Simplicity Helped Define My Style

If you asked me six years ago to define my style, I would have rattled off a long list: vintage, eclectic, bright, and probably experimental.

What that really meant was this: I don’t know.

But now, although I don’t feel like I have one word to describe my style, it’s a lot easier for me to decide what works for me and what doesn’t. Part of it comes with time, but part of it is thanks to my efforts at simplifying.

How a simple closet made shopping easier

I haven’t purchased a lot of clothing since I got rid of most of my wardrobe, but it’s been a lot easier (and more fun!) to shop since then.

I’ve been able to rule impulse purchases out more quickly based on whether or not it will work with my existing wardrobe: sure, it’s a great skirt but I don’t have shirts to go with it. Also, I don’t usually wear skirts.

Living with a reduced wardrobe has helped me see more clearly what pieces are missing, too. I’ve noticed a lack of patterns in my wardrobe that bothers me (I love multicolored pieces), so I know to keep my eye out for patterned dresses and shirts.

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My whole closet. It used to be three times this large!

The blank slate

Simplifying my wardrobe created a blank slate for me, too. After my college wardrobe of weird “vintage” finds and my high school mashup of every shade of pink, I took a U-turn and only kept dark, basic pieces.

Which is great! But now I’m in a place where I feel like I can start adding in new pieces that really inspire me and that are way more intentional than any of my past purchases.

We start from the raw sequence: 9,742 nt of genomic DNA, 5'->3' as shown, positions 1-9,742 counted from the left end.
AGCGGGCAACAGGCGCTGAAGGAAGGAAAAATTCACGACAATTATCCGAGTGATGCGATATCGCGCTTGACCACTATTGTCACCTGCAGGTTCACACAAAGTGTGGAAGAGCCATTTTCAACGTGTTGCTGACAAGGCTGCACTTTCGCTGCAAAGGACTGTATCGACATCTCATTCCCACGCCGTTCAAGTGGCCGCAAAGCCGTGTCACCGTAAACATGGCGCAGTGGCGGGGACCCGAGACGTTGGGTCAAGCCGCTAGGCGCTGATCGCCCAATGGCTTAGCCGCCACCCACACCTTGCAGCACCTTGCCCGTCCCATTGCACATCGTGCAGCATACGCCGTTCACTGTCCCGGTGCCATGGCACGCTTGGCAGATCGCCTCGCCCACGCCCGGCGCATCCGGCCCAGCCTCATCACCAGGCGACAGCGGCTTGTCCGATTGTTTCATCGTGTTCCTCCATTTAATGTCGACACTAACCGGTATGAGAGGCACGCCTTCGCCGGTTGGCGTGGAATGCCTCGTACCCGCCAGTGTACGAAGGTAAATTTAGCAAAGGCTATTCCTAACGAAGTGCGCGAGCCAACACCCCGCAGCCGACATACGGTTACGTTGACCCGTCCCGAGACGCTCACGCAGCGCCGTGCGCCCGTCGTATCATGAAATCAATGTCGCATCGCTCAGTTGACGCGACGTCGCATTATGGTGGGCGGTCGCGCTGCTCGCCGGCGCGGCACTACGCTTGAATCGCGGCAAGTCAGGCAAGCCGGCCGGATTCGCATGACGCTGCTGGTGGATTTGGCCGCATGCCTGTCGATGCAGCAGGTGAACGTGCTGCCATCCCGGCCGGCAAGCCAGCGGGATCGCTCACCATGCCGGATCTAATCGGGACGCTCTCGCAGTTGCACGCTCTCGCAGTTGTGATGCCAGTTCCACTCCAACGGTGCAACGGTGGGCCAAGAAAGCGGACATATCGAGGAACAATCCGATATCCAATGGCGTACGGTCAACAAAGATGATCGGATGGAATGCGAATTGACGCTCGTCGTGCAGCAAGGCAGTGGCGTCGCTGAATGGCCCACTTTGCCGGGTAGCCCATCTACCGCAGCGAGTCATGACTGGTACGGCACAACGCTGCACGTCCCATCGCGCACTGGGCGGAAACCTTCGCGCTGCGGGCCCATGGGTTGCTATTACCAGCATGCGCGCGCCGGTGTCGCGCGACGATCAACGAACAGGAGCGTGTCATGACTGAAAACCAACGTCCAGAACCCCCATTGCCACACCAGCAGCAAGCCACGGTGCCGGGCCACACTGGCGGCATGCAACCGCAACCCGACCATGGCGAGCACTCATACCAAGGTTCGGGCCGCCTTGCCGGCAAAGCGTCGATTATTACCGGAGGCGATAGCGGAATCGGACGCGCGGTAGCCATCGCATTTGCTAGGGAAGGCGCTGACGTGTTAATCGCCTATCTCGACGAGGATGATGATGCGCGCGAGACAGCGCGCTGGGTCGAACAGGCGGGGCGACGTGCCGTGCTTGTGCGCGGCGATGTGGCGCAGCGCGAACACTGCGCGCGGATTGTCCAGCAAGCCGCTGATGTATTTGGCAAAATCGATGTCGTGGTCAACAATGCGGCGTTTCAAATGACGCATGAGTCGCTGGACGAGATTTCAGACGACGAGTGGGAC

Even if you don’t identify as a minimalist, this can be a welcome exercise to remind yourself of what you really love and reset your mindset for future purchases.

It’s good to remove yourself from trends sometimes and just think about the pieces that make you feel good.

My style: present and future

So here we are. I made it past the pink wide-flare pants and the homemade dresses that fell apart while I was wearing them. I’m past the ill-fitting, uncomfortable, and sometimes stained “vintage” finds that I gravitated towards in college.

I’m sure you have had similar phases.

But now, I’m looking forward to adding pieces one at a time into my wardrobe (and typically with the one in/one out policy).

My new shopping guidelines are this: quality staples and joyful/versatile patterns. And more pink – I somehow got rid of most of my pink clothes.

But above all, I’m making a commitment to purchasing the majority of my clothing from ethically-made brands. The best part of that? Since there are fewer ethical brands available, my shopping will have to be well-researched and filled with intention.

So tell me about your wardrobe! What are your intentional style choices?

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Intentional Grocery Shopping

We made it to March! And the numbers are in: we ended up spending under $300 for groceries, but it wasn’t as precise as I initially planned. My birthday was in the middle of the month, and my request for a home-cooked meal ended up a little pricier than anticipated.

Aside from that though, we did stick to meal planning, list-making, and sale-seeking.

To wrap up my series on our “Cheap Food February” challenge, I wanted to share a bit about what I’ve learned after a month of intentional shopping.